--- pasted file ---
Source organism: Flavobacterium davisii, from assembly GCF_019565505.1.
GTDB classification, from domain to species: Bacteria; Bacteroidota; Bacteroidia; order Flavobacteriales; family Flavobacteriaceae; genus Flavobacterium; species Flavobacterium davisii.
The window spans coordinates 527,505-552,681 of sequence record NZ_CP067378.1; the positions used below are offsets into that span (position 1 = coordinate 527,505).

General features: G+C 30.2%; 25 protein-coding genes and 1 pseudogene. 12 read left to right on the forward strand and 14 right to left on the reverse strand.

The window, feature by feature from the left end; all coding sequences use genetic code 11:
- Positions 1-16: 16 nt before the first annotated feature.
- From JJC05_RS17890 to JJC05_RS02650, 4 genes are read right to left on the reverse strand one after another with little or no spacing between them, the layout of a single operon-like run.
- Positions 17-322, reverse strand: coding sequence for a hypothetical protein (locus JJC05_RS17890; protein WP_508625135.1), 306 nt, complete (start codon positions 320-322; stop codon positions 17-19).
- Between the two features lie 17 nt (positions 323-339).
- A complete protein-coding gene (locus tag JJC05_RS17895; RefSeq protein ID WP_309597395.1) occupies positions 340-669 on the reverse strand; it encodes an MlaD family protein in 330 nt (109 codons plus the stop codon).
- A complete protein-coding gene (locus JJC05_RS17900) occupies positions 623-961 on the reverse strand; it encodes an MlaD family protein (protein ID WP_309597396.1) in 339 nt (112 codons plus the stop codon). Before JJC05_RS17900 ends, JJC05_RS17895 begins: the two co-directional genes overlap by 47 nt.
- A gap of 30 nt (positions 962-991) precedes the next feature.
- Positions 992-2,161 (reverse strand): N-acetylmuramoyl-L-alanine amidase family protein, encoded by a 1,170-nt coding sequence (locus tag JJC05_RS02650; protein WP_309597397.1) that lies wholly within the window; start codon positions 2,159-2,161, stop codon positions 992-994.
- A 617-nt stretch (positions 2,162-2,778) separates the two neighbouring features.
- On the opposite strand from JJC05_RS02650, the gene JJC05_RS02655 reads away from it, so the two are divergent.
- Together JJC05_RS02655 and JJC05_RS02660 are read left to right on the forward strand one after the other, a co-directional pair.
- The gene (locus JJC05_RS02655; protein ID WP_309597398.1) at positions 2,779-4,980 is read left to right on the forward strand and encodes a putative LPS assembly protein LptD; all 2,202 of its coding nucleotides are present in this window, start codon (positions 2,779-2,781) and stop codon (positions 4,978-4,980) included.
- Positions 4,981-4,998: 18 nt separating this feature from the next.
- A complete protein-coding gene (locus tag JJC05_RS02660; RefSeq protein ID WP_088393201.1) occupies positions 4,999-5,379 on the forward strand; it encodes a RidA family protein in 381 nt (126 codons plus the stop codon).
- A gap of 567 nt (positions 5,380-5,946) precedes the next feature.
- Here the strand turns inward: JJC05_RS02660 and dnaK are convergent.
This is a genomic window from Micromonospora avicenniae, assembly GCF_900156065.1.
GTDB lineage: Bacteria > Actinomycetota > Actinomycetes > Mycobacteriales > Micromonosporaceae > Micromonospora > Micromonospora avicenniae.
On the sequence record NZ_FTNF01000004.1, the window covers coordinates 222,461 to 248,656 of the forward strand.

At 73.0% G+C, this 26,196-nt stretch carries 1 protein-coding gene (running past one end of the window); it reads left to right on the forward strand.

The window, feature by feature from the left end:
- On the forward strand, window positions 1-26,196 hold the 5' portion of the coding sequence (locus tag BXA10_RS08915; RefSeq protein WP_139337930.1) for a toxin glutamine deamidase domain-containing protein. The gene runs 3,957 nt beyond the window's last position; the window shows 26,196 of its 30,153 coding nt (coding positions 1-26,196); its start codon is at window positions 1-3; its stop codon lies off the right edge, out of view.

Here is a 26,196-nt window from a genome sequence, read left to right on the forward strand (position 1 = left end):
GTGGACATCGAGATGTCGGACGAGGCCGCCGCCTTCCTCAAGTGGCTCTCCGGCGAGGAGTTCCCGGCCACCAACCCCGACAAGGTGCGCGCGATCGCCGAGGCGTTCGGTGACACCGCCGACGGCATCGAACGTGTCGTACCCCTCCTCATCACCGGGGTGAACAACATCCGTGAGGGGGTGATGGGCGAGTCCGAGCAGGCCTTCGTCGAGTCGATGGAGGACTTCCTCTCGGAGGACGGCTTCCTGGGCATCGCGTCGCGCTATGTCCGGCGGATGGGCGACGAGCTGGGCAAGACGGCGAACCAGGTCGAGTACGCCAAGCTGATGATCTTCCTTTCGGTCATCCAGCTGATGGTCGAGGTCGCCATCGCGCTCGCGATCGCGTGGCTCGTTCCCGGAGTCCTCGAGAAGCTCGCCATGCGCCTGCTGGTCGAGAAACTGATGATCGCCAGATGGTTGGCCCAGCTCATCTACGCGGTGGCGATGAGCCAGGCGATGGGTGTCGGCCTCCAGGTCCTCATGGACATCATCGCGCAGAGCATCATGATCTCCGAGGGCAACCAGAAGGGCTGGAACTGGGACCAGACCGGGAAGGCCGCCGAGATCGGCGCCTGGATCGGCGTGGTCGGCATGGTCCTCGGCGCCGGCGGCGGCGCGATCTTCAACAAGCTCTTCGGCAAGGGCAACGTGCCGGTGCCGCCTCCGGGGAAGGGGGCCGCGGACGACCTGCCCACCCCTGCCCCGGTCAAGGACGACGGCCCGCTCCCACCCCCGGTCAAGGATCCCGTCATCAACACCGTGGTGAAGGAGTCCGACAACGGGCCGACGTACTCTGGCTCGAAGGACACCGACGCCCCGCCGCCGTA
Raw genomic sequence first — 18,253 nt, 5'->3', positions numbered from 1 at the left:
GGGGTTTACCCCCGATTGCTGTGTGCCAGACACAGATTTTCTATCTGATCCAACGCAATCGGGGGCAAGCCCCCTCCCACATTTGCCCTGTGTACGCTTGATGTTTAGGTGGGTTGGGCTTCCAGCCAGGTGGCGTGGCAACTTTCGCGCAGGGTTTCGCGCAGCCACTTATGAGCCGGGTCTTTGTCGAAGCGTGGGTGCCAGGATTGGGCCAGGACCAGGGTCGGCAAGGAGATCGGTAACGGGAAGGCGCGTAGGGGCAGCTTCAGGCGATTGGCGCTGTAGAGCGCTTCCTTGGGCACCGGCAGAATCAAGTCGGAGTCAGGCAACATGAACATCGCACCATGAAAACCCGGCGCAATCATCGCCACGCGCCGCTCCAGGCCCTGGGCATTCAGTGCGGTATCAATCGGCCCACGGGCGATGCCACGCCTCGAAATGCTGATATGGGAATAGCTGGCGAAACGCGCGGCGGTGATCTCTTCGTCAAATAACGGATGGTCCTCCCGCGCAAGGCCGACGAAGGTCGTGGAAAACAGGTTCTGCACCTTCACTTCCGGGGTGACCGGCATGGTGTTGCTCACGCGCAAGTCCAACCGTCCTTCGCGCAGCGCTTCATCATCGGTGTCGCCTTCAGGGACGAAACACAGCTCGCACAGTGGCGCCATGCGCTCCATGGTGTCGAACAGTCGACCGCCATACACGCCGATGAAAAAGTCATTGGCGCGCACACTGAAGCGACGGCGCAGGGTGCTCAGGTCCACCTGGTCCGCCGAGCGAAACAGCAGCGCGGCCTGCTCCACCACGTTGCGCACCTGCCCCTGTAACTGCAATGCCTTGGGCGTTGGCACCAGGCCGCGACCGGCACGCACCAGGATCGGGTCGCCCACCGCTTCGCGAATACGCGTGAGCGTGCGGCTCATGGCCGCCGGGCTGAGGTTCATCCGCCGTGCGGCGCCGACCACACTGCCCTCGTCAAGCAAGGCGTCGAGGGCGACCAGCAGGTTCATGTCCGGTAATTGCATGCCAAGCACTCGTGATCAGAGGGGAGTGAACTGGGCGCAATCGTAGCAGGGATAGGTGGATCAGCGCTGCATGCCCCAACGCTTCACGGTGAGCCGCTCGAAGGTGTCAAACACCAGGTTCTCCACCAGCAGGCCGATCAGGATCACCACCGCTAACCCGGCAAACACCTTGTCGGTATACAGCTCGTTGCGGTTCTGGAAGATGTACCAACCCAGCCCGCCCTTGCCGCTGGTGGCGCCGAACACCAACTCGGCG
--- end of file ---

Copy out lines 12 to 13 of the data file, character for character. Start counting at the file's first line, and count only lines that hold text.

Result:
- A gap of 30 nt (positions 962-991) precedes the next feature.
- Positions 992-2,161 (reverse strand): N-acetylmuramoyl-L-alanine amidase family protein, encoded by a 1,170-nt coding sequence (locus tag JJC05_RS02650; protein WP_309597397.1) that lies wholly within the window; start codon positions 2,159-2,161, stop codon positions 992-994.